With the first team playing away in Middlesbrough last Friday night, I had the opportunity to travel down to London, to watch the Under-18s play Crystal Palace.
With the U18s failing to pick up a point since December, my hopes for a positive result were limited but I was proved wrong with a spirited performance as they came back from behind on two occasions. There’s fight in this team.
Palace currently sit second in the U18PL – 14 points below league champions, West Ham, and along with all the London-based teams in the South group of the U18PL, have superior squads compared to those clubs not in and around London.
This explains why positions one to five are all occupied by London clubs, due to the talent pool in the capital. Arsenal are the only London-based team that are not in the top half of the league.
But, despite Palace being in a healthy league position, the home fixture, back in November gave me confidence that Norwich would be competitive.
Palace’s U18s side is orientated toward a counter-attacking style, allowing their wide attacking players to progress them up the pitch. Unlike league champions West Ham, they don’t have as much authority in games to dictate them from the middle of the park, hence why teams like Norwich are able to penetrate through at times.
City lined up in their familiar 4-3-1-2 shape, meaning their extra bodies in midfield put Palace on the back foot.
There were three trialists representing Norwich, which was also the case against Tottenham in their last game. One of them was Charlie Wilson, a centre-back from Everton, who played in both of the recent matches.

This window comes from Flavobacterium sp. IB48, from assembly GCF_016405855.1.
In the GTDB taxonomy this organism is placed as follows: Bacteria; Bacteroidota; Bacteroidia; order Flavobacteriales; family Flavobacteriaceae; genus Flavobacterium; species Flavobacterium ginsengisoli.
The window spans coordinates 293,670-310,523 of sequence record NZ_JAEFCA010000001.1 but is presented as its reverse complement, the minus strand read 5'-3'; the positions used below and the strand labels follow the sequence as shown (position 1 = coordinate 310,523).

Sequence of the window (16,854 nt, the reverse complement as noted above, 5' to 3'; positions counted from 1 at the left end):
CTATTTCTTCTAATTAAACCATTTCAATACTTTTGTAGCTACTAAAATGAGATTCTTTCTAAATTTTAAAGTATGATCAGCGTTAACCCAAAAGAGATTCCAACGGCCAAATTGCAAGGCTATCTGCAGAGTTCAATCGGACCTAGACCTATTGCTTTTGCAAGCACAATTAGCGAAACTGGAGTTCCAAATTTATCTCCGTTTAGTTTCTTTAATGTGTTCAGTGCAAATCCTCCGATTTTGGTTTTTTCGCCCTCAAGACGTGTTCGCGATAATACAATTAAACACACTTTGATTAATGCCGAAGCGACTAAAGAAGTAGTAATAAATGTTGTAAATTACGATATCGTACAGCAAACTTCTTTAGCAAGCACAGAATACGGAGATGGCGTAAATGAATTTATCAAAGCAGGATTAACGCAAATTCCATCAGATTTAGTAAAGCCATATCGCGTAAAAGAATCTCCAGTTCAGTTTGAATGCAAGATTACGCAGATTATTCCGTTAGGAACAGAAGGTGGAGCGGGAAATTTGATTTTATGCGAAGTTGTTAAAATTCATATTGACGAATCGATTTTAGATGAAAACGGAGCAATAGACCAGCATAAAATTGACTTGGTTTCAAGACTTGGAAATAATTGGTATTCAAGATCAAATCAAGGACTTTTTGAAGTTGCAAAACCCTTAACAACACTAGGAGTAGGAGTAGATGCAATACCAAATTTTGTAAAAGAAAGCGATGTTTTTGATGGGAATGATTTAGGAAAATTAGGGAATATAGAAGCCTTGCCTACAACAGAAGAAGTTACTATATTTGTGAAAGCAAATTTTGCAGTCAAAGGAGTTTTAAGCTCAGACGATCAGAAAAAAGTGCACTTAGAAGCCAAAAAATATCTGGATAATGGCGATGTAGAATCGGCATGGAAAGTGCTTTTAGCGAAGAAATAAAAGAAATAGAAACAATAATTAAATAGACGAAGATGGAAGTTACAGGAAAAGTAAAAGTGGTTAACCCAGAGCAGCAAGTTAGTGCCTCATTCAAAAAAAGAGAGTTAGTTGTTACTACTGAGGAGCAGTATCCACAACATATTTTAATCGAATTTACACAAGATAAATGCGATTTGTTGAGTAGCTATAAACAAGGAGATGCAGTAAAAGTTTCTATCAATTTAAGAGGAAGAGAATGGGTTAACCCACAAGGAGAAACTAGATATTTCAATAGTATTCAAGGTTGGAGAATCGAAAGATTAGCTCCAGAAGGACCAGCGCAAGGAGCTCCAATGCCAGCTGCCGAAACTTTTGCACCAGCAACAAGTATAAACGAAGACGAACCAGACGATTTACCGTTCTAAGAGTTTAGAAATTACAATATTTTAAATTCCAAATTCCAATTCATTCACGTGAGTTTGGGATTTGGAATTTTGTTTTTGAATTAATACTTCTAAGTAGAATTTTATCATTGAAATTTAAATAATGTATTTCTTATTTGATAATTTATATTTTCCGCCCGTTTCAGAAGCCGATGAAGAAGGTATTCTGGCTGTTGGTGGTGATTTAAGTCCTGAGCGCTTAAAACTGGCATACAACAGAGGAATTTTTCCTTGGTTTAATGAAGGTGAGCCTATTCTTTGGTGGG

As well as Wilson, there was Ackeme Francis-Burrell, a midfielder on trial from Wolverhampton Wanderers, and also a goalkeeper who is still anonymous. This means there were five different trialists across the last two games.
Both Wilson and Francis-Burrell are second-year scholars, meaning if they were to sign they would aim to be with the Under-21s next season.
Wilson is vocal across the back line, something the U18s have lacked at times, and against Palace he also demonstrated his strength in the air, as well as making a goal-saving tackle in the first half. He also worked well as a partnership with captain Alfie Doy, covering the pockets of space when Doy chose to be aggressive.
But it was Francis-Burrell who was arguably the standout trialist as he put in an energetic performance, linking up with the strikers and midfielders to a good standard, and helped the team defensively too. There were also some nice moments of flair, which enabled him to get past his opponents.
Unfortunately, he wasn’t able to last the whole match, as it was his first game in almost a couple of months.
Norwich started the game poorly, as they conceded early on, which has happened on numerous occasions in 2023.
The response to that opening goal was positive though. Micheal Reindorf held up the ball to England U16s star Elliot Myles, and he finished clinically. From that moment on, the U18s started to grow in belief and were playing their passes with good intensity.
One of Palace’s tactics was to get the ball in behind the left centre-back, and the left-back. Due to City’s left back, Jaiden Owen being more attack-minded andAlfie Doy playing on his less preferred side, there were opportunities for Palace to create danger on that side.
Not only did they target that side, their winger, Franco Umeh-Chibueze, was causing problems. Umeh-Chibueze has a superb physical frame, meaning his strength and pace were difficult to handle. However, Jaiden Owen managed to contain him for large parts of the game, which was pleasing.
Across 2023, Norwich have been poor at conceding goals in quick succession – especially in the first half. This wasn’t to be the case on Saturday, as the U18s were brave and got tight to the Palace midfielders. City demonstrated a willingness to press effectively and reaped their rewards.